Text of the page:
Columbia University Professor and former President of the WNBA, Val Ackerman, has written an fantastic article for ESPN W entitled: “Is Gender a factor when it comes to leadership?” Here is an excerpt, but for the entire article please go to the link provided below.
The topic of leadership in the business world has been widely dissected, and in sports, as in other business segments, examples of both good leaders and bad leaders abound. I co-teach (with Neal Pilson, an eminently respected sports media executive) a class at Columbia University about leadership in the sports industry. In it, we address the styles and traits of good leaders, as well as the various disciplines (decision-making, communication, planning, etc.) that we believe leaders in sports would do well to master in order to be successful. Interestingly enough, one of the dimensions of leadership that Neal and I have not explored in our class is gender. Neal likes to say that “leaders come in all shapes and sizes,” and if anything, our curriculum is gender-neutral — meaning that the traits and skills we cover can and should apply to any leader, men and women alike. For my part, I’ve deliberately made gender a non-issue with our students, choosing instead to focus on personal qualities (Are you an optimist? Can you hold up under pressure?), core competencies (Are you a good communicator? Do you know how to manage your time?) and substance (Do you understand profit and loss? How would you describe your target audience?) that would work for any and all. But having worked in the sports world for more than 20 years, and having seen the relative (and continued) scarcity of women in key roles, I often think about how gender plays into leadership in sports and whether it can be said that sports are, or could ever be, truly gender-neutral on this subject. . .http://w.espn.go.com/espnw/news-opinion/6422665/gender-factor-comes-leadership-sports Thanks Val. Great stuff.
The former NFL Players’ Association filed a brief asking that U.S. District Judge Susan Nelson clarify her order lifting the lockout imposed by the NFL Owners and are scheduled to file a second brief arguing why a stay requested by the NFL and the Owners should not be granted. The Owners’, not to be outdone and to keep their billable rates on par, are scheduled to file their own request for clarification.
The issue being that Judge Nelson did not indicate in her 89 page written decision when the league year should begin, when the players will be allowed back to work, when free agency signings can occur, or if there is a preferable economic system.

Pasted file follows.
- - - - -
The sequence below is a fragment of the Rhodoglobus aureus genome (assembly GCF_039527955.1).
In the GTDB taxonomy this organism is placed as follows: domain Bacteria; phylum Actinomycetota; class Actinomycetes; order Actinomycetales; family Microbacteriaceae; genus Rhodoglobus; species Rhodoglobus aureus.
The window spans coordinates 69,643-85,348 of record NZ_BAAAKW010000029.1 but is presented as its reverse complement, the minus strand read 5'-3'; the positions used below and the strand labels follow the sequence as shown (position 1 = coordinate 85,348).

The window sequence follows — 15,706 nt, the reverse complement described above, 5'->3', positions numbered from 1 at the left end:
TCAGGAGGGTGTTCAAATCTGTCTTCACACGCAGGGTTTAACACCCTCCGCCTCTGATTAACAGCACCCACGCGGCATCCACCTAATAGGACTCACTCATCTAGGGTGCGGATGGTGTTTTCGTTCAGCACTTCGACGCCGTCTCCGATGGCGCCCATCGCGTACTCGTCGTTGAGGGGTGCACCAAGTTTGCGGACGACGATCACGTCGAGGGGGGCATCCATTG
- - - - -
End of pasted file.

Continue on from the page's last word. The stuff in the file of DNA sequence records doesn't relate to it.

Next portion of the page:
Since there is ambiguity in the Judge’s order, the National Football League and the individual team owners have decided to wait on implementing any conditions which will allow the players to return to work until U.S. District Judge Susan Nelson clarifies her ruling and determines whether or not to stay the decision while the NFL exercises it’s right to an appeal.
An 89-page decision and neither side can figure out what to do – amazing.
Washington Redskins defensive lineman and multi-millionaire Albert Haynesworth has been indicted and charged with misdemeanor sexual abuse. The charges stem from an incident wherein he allegedly slid a credit card down the front of a waitresses’ dress and fondled her breast while in a Washington D.C. hotel restaurant back in February 2011.
Mr. Haynesworth, like so many other professional athletes it seems, is no stranger to the justice system. He currently is scheduled for trial in May 2011 for allegedly punching a man during a “road-rage” incident. In addition, he has pending legal issues involving his former bank, an exotic dancer, a man injured in an automobile accident, and complaints from his ex-wife that he failed to pay health insurance premiums for his children.
Mr. Haynesworth was also suspended without pay for the final four games of the 2010 NFL season. His suspension was for “conduct detrimental to the club” after he feuded with head coach Mike Shanahan, missed offseason workouts, and failed a conditioning test at the start of training camp.
Mr. Hayneswoth maintains his innocence, but if convicted, he is exposed to six months in jail and a fine of up to $1,000.
The good news is that Mr. Haynesworth will have plenty of money to pay his legal fees since the Washington Redskins thought he was a man of outstanding citizenship and deserving of a seven-year, $100 million contract.